« Ron Paul and Hillary Clinton Stick Out Like Sore Thumbs. | Main | Do Some of Adam Smith's Most Ardent Disciples Know What He Says about Them? »

Paul Krugman Says I “Have a Point and Deserve Some Respect!”

The New York Times editorial board has consistently advocated for "free trade agreements," even those they haven't read. Yesterday, in a full page New York Times ad, the Consumer Electronics Association asserted that opposing the Columbia Free Trade Agreement is indistinguishable from a desire to re-introduce Smoot-Hawley protectionism. In today's column, New York Times columnist and long-time trade booster, Paul Krugman, called a time out and sent both to their rooms.

Krugman made his chops as a young economist "advancing" theory about international trade, including publishing several influential papers and writing a successful textbook. He endorses a theory that trade between countries that have very different "factor endowments" can have "large effects on income distribution, and leave large groups worse off," as he explains in one of his blog posts, "Bit of background on today's column." Cutting through the jargon, this means that if a high-wage nation like the USA trades extensively with a low-wage nation like China, some large groups in the USA will have lower incomes.

In 1995 Krugman published a paper in which after looking at available data he concluded that any such effects on the US economy were only "modest." Not any more. In today's column, Krugman says, "The trouble is that these effects may no longer be as modest as they were, because imports of manufactured goods from the third world have grown dramatically—from just 2.5 percent of G.D.P. in 1990 to 6 percent in 2006." "[W]hen it comes to manufactured goods, it's at least arguable that the . . . highly educated workers who clearly benefit from growing trade with third-world economies are a minority, greatly outnumbered by those who probably lose."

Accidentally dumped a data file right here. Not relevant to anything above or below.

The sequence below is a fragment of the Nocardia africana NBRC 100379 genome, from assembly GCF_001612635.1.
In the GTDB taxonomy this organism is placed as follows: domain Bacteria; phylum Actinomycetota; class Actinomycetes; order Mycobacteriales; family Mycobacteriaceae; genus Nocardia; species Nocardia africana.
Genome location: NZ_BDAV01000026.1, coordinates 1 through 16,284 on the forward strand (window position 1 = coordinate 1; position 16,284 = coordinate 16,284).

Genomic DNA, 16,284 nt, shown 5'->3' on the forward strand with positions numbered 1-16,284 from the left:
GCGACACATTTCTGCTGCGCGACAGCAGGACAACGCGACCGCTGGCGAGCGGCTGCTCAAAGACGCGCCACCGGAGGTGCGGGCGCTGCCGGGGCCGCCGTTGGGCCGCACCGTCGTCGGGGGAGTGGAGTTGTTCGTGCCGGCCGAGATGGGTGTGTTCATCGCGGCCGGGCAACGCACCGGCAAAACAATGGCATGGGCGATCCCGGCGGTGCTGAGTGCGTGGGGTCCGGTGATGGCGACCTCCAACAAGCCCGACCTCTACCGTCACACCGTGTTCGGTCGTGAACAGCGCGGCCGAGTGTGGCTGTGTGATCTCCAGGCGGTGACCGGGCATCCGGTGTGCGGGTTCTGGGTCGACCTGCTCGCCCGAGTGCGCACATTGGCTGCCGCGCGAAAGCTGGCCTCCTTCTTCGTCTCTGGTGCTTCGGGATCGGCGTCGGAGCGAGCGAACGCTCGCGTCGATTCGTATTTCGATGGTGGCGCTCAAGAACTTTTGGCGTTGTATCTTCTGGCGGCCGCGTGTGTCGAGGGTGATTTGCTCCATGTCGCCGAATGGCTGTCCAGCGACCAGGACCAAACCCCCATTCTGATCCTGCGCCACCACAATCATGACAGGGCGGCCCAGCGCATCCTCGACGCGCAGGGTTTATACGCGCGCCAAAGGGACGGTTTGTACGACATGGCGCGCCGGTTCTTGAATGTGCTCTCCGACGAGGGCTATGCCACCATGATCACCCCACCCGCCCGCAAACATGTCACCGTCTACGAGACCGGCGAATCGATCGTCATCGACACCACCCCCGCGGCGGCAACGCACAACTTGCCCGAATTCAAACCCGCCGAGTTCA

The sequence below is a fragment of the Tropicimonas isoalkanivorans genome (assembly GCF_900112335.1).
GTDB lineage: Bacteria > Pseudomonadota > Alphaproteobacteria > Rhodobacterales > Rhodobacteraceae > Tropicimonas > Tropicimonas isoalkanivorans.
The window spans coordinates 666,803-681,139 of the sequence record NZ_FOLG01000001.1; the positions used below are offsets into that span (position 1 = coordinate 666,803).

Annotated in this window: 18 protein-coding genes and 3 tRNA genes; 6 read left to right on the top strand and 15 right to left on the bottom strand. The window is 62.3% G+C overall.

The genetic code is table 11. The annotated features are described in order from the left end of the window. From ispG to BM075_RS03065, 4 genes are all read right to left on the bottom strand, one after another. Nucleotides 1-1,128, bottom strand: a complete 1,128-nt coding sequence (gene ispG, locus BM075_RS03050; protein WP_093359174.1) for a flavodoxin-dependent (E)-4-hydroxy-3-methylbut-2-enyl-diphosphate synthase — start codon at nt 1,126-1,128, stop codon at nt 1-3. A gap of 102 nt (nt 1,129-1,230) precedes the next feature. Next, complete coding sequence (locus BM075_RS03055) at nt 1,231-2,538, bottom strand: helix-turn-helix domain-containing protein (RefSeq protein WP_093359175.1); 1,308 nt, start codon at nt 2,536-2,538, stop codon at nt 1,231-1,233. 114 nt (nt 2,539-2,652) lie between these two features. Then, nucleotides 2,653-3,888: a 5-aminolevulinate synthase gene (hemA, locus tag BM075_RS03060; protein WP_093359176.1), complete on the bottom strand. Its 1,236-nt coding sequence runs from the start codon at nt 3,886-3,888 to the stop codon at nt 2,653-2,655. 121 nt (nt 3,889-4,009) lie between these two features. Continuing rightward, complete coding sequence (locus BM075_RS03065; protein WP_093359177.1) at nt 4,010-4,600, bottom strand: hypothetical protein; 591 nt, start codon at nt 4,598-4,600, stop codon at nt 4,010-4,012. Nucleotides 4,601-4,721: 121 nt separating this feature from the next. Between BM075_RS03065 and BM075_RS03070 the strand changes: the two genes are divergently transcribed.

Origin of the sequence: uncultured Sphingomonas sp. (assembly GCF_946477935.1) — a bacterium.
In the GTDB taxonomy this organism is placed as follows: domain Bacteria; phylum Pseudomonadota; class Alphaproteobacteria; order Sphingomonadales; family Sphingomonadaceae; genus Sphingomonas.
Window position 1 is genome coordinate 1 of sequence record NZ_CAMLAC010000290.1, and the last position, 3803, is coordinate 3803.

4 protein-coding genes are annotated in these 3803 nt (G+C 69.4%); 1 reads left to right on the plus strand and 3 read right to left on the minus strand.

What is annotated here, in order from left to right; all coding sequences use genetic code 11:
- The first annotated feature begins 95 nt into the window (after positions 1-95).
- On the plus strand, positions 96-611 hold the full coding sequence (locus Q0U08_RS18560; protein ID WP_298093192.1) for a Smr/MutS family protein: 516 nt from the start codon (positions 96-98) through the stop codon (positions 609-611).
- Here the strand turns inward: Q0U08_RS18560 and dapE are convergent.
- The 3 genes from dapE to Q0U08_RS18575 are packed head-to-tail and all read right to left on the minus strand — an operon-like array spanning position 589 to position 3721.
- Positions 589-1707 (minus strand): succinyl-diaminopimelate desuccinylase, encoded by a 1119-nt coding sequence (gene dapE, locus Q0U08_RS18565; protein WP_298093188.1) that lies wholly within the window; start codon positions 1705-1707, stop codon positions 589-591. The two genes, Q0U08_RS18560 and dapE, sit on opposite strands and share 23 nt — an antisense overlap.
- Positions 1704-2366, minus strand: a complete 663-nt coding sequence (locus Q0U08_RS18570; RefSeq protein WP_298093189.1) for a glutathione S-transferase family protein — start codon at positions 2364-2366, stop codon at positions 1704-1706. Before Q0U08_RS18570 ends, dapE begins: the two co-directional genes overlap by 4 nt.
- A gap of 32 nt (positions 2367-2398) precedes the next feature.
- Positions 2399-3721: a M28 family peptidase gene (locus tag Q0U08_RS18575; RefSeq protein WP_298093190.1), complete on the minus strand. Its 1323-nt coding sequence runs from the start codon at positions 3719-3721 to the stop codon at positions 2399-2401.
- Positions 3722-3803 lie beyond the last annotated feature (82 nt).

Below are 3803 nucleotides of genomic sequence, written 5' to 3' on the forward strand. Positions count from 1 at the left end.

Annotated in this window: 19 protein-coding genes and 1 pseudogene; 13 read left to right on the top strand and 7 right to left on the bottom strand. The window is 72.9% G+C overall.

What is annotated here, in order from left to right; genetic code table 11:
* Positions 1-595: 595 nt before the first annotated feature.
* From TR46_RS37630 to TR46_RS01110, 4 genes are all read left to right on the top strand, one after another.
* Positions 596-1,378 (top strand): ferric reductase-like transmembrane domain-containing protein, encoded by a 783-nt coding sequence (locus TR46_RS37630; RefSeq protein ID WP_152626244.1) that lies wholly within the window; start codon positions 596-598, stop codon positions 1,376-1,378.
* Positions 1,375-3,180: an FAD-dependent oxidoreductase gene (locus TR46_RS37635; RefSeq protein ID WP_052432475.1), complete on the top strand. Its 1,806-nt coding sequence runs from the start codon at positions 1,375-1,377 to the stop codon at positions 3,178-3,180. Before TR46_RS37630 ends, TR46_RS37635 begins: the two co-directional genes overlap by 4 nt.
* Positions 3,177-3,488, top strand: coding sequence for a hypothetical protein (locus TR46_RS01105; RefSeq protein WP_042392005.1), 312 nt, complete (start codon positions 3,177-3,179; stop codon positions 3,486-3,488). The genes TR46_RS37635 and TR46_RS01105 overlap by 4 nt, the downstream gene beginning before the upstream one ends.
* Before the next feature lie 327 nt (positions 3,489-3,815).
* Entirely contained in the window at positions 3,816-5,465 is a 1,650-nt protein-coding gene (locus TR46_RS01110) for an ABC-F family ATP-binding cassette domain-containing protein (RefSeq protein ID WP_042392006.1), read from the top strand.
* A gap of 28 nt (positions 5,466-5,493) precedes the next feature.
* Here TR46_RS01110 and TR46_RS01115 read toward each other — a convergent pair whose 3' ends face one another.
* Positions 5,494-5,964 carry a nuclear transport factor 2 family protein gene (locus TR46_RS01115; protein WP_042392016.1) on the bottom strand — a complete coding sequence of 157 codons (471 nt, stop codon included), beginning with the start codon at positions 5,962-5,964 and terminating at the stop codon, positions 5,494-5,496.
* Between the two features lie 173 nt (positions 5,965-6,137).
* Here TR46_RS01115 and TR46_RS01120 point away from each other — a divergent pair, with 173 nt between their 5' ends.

I applaud Krugman for changing his views when he gets new facts. He makes clear he still believes in the benefits of "keeping world markets relatively open" (notice he doesn't say "free trade"), especially for the billions of people who don't live in America. Then he gave this good advice to his editorial board, "I am arguing for an end to the finger-wagging, the accusation either of not understanding economics or of kowtowing to special interests that tends to be the editorial response to politicians who express skepticism about the benefits of free-trade agreements." Krugman concludes his column by saying, "[T]hose who are worried about trade have a point, and deserve some respect." Hey, that includes me!

PrintView Printer Friendly Version

EmailEmail Article to Friend

Reader Comments

There are no comments for this journal entry. To create a new comment, use the form below.

PostPost a New Comment

Enter your information below to add a new comment.

My response is on my own website »
Author Email (optional):
Author URL (optional):
Some HTML allowed: <a href="" title=""> <abbr title=""> <acronym title=""> <b> <blockquote cite=""> <code> <em> <i> <strike> <strong>